The story of the butterfly is a beautiful metaphor for spiritual transformation. The humble caterpillar spins itself a silky cocoon or chrysalis, undergoes metamorphosis, and emerges a glorious butterfly, taking flight and fulfilling its purpose taking nectar from flowers to pollinate plants. We think of the butterfly when we long for transformation or self improvement.
As inspiring as the butterfly story is…are there ever days when you wish you could go back into the cocoon? The butterfly has already experienced its miracle. There is no more transforming to be done. The work is finished. The excitement of the metamorphosis is over and you are left with a sense that the butterfly is “done” or “finished” growing. This thought leaves me feeling wistful and maybe a little bit sad.
Spiritual growth is not linear. We don’t move along a straight path our entire lives. We grow in spurts. We move forward. We retreat. We stall out. We leap forward. Sometimes we long to be the safe caterpillar resting deeply in its chrysalis. And other times we glory in floating like a butterfly.
Perhaps it’s more accurate to compare our spiritual lives to a hibernating bear. There are times throughout our lives that we need to turn inward. To rest, to contemplate, to remove ourselves from the busy outerworld. A bear knows it’s time to hibernate when it senses shortages in food and colder temperatures. If we know ourselves well enough, we can recognize our own signs that it’s time to hibernate. We are running low on energy or hope or even faith. Those are the times we need to draw inward. To let God nourish us and take care of us. Retreating is a critical step in the process of spiritual growth.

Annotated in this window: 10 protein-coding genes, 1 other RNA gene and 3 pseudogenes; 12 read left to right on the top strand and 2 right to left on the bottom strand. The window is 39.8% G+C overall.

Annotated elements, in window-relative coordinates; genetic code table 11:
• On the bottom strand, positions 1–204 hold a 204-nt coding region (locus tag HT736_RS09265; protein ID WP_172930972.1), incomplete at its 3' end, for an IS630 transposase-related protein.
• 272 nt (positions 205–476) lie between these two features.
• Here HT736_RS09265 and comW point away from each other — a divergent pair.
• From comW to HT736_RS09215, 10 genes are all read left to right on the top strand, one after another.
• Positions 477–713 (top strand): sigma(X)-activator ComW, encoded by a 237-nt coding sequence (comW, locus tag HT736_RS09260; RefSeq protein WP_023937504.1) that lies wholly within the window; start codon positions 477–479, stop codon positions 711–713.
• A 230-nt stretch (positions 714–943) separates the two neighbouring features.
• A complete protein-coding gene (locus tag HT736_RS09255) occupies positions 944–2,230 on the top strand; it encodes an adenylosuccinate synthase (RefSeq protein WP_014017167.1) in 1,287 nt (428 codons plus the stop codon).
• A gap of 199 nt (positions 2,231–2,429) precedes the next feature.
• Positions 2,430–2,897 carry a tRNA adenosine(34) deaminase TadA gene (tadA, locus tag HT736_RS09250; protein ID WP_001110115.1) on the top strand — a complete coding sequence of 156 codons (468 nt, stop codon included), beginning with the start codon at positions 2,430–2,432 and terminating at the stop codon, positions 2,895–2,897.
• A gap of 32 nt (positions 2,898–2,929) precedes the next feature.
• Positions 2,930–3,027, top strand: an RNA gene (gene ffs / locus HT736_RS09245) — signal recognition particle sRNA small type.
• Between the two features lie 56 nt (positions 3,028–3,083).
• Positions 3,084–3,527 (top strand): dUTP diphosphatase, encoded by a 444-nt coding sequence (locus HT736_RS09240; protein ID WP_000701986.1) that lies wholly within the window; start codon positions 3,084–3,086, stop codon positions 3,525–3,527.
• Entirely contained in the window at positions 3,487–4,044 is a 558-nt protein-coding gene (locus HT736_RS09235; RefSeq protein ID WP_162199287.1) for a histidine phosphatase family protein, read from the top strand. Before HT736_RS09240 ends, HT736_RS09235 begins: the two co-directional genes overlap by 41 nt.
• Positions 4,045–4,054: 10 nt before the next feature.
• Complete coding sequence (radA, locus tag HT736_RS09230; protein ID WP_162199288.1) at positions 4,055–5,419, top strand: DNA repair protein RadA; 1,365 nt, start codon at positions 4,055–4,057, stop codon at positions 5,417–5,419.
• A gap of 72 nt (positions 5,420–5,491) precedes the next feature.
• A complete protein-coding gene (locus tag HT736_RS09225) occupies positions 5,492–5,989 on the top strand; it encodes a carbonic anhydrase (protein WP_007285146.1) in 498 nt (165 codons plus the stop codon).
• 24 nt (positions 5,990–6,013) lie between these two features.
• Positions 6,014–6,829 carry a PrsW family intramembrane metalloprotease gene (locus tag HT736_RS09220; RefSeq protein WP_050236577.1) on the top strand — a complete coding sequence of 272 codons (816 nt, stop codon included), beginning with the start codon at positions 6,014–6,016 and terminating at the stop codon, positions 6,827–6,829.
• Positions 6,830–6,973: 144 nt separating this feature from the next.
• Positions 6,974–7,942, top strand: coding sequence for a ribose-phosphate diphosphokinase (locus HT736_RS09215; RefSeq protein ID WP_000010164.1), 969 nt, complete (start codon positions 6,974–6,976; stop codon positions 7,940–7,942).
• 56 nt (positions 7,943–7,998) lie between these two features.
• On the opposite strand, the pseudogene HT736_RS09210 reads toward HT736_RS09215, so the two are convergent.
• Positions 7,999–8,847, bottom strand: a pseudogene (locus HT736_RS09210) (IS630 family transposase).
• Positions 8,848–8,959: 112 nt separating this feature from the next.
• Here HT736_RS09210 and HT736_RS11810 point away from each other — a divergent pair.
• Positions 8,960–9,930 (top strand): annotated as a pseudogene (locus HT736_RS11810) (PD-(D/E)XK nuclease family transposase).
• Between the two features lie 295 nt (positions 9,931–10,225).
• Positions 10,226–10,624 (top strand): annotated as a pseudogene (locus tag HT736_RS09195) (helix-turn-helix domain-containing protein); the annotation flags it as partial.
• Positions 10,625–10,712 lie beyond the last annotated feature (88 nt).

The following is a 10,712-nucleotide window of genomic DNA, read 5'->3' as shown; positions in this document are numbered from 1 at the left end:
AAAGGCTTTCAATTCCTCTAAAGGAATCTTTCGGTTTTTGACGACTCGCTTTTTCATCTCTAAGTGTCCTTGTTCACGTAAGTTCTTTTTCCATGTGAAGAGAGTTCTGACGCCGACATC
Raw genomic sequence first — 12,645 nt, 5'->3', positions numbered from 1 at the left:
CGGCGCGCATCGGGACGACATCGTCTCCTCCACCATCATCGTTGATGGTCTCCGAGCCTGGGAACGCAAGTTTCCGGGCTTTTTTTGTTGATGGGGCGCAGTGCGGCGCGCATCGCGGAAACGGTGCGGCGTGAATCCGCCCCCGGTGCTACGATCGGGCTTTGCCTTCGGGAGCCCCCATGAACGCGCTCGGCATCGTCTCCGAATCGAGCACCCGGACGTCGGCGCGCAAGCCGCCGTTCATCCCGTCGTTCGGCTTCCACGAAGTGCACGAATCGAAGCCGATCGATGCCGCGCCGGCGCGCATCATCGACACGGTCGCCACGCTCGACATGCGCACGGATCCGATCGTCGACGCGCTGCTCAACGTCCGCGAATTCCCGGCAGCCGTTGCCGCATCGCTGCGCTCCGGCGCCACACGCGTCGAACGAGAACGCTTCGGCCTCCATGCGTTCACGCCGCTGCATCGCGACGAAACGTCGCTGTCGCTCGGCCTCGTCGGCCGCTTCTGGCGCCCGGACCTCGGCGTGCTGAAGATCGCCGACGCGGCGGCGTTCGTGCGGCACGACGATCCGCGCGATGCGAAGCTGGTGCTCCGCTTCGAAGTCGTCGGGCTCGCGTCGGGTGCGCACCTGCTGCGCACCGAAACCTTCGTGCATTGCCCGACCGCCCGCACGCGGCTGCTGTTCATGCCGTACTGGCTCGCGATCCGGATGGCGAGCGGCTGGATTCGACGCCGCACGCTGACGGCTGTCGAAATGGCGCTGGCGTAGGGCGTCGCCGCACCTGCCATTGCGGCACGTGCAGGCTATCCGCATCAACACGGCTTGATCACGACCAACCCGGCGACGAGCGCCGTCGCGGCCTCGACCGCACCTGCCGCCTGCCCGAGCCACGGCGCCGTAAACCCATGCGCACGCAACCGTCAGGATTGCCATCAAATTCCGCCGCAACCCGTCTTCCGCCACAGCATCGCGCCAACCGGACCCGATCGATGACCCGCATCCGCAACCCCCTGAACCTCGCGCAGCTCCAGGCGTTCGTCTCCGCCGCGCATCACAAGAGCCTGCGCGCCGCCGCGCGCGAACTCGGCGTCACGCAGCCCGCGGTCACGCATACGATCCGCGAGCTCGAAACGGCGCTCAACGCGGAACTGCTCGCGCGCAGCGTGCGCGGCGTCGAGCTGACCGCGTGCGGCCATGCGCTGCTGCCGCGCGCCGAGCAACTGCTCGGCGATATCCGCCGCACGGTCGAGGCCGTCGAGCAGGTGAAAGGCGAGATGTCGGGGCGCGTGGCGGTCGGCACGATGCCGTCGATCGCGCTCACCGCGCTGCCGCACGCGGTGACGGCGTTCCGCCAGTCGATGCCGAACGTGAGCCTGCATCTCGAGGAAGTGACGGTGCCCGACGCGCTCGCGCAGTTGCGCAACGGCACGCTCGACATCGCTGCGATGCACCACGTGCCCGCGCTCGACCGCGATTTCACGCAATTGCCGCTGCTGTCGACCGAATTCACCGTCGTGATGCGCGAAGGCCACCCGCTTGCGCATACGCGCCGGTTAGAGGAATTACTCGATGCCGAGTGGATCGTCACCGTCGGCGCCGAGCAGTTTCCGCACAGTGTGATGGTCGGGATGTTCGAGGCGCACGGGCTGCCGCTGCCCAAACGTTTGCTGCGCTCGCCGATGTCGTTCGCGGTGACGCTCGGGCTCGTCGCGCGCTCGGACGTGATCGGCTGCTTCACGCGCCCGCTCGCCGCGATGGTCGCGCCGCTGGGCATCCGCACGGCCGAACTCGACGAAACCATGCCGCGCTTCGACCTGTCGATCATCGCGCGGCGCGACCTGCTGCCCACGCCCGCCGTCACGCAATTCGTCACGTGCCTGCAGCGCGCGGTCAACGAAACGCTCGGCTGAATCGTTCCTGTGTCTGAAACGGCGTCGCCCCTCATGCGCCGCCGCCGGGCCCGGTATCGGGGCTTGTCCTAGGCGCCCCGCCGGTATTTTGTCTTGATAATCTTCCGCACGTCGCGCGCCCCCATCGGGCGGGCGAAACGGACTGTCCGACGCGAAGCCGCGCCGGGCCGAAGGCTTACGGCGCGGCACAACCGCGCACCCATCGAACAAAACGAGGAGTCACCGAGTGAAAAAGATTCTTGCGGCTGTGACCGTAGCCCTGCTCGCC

But there has never been a bear who stays in hibernation forever. They come out when the season calls for it, to fulfill their purpose as bears. Our own time of retreat can refresh us, restore us, and yes—even transform us. But the work is never really finished. A time will come again to rest and contemplate, followed by new spiritual awakenings each and every season. Our transformation may not come in a glorious burst of brightly-colored butterfly wings, but instead a slower and more gentle process.
This week I encourage you to look back over your seasons of hibernation and awakening. How do you feel when you emerge from a time of rest? What new insights did you learn about yourself? Are you good at recognizing when you need to draw inward and be held by a loving and miraculous God?